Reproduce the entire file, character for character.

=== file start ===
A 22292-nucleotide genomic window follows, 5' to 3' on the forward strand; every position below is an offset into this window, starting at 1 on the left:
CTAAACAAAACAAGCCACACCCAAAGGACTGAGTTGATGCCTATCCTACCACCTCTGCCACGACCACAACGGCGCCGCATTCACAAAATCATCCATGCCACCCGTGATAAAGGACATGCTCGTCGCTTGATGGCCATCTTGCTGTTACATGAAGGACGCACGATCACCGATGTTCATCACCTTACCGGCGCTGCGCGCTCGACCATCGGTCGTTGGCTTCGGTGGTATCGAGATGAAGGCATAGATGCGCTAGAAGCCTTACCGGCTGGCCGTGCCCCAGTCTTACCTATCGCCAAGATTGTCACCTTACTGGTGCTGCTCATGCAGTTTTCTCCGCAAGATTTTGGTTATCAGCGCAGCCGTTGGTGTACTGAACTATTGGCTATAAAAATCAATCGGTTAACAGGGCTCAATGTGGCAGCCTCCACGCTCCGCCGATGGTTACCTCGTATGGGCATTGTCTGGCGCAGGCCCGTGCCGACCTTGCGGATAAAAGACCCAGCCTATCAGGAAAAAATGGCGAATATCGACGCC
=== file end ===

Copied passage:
A 22292-nucleotide genomic window follows, 5' to 3' on the forward strand; every position below is an offset into this window, starting at 1 on the left:
CTAAACAAAACAAGCCACACCCAAAGGACTGAGTTGATGCCTATCCTACCACCTCTGCCACGACCACAACGGCGCCGCATTCACAAAATCATCCATGCCACCCGTGATAAAGGACATGCTCGTCGCTTGATGGCCATCTTGCTGTTACATGAAGGACGCACGATCACCGATGTTCATCACCTTACCGGCGCTGCGCGCTCGACCATCGGTCGTTGGCTTCGGTGGTATCGAGATGAAGGCATAGATGCGCTAGAAGCCTTACCGGCTGGCCGTGCCCCAGTCTTACCTATCGCCAAGATTGTCACCTTACTGGTGCTGCTCATGCAGTTTTCTCCGCAAGATTTTGGTTATCAGCGCAGCCGTTGGTGTACTGAACTATTGGCTATAAAAATCAATCGGTTAACAGGGCTCAATGTGGCAGCCTCCACGCTCCGCCGATGGTTACCTCGTATGGGCATTGTCTGGCGCAGGCCCGTGCCGACCTTGCGGATAAAAGACCCAGCCTATCAGGAAAAAATGGCGAATATCGACGCC